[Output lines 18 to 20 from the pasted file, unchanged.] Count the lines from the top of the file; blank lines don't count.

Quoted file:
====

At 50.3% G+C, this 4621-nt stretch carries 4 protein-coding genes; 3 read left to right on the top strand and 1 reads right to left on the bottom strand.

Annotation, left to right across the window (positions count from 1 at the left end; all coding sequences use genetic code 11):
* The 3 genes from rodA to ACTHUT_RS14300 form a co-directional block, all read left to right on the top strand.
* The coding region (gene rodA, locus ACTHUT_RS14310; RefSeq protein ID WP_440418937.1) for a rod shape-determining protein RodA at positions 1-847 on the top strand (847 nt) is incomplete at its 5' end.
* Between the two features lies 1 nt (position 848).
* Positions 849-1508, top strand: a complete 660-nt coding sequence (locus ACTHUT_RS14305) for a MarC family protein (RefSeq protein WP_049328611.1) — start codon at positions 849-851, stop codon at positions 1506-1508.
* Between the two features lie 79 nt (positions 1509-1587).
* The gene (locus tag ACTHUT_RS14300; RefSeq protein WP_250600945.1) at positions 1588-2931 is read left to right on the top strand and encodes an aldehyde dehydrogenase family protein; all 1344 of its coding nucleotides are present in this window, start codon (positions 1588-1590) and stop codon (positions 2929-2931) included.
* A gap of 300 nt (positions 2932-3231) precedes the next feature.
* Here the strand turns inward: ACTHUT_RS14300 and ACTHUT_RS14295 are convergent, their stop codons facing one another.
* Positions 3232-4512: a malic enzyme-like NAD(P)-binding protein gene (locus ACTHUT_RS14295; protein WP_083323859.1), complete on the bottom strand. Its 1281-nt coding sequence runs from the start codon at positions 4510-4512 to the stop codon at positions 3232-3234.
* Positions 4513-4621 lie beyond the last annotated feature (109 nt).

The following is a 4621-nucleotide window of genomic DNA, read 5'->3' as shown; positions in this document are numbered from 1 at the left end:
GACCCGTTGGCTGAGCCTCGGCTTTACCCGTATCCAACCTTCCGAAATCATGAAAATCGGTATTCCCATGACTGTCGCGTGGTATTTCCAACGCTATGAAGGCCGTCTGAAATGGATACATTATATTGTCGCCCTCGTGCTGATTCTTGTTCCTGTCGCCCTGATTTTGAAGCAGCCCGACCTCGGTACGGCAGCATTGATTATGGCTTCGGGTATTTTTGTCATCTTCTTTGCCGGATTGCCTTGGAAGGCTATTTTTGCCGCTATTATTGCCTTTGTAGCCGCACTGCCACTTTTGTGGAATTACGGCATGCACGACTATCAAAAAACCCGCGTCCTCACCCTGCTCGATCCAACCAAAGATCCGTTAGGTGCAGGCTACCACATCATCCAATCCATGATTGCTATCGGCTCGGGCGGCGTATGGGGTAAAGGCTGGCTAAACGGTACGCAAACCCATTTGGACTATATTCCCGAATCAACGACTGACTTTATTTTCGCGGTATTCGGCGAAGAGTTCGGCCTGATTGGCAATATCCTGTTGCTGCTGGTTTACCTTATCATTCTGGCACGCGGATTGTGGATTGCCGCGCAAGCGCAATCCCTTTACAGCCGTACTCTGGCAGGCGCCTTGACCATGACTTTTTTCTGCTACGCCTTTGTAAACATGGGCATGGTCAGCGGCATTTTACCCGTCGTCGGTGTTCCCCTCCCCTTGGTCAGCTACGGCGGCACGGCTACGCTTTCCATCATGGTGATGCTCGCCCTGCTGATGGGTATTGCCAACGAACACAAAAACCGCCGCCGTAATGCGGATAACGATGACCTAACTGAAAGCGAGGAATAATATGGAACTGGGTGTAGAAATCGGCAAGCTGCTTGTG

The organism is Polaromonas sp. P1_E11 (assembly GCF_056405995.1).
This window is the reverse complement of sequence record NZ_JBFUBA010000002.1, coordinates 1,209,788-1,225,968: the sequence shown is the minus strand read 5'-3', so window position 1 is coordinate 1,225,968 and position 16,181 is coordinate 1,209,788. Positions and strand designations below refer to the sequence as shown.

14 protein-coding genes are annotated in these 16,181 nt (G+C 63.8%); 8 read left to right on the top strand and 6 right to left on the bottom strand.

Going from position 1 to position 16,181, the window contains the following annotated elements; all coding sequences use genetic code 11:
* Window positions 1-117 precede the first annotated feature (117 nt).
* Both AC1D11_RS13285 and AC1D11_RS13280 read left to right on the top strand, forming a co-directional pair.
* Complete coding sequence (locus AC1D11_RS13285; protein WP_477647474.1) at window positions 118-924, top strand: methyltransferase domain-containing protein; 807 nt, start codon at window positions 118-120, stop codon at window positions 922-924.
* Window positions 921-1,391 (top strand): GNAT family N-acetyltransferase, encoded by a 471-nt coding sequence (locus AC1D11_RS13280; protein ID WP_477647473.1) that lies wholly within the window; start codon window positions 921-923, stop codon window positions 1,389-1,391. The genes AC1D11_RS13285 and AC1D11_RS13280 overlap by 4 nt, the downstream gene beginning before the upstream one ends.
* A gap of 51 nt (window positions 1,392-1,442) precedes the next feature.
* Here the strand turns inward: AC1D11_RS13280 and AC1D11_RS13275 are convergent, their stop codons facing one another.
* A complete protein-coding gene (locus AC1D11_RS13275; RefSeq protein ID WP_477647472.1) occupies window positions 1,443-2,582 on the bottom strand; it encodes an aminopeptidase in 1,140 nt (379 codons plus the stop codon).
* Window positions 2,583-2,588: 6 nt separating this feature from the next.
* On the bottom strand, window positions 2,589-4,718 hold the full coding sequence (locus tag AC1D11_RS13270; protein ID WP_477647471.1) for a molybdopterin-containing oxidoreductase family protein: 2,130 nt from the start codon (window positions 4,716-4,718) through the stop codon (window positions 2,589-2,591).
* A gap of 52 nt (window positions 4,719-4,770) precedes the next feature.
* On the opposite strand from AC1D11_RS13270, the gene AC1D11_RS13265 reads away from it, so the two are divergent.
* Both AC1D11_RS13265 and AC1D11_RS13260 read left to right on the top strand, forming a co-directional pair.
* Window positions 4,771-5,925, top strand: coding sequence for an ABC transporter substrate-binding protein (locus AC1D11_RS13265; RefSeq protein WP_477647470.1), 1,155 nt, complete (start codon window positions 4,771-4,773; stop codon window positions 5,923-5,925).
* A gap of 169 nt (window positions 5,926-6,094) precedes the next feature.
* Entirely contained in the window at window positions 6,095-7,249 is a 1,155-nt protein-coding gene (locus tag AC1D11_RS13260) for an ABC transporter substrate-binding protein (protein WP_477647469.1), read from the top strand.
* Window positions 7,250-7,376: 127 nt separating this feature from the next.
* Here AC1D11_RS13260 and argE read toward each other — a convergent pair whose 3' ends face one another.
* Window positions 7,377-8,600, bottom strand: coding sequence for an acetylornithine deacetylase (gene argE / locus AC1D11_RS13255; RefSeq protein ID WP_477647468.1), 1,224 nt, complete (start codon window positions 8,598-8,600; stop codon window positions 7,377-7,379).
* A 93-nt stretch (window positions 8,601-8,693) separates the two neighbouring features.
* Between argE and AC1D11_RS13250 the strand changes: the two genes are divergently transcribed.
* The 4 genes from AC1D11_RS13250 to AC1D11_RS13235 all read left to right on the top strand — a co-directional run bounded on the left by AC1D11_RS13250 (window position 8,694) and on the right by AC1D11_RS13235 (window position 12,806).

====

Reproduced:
Going from position 1 to position 16,181, the window contains the following annotated elements; all coding sequences use genetic code 11:
* Window positions 1-117 precede the first annotated feature (117 nt).
* Both AC1D11_RS13285 and AC1D11_RS13280 read left to right on the top strand, forming a co-directional pair.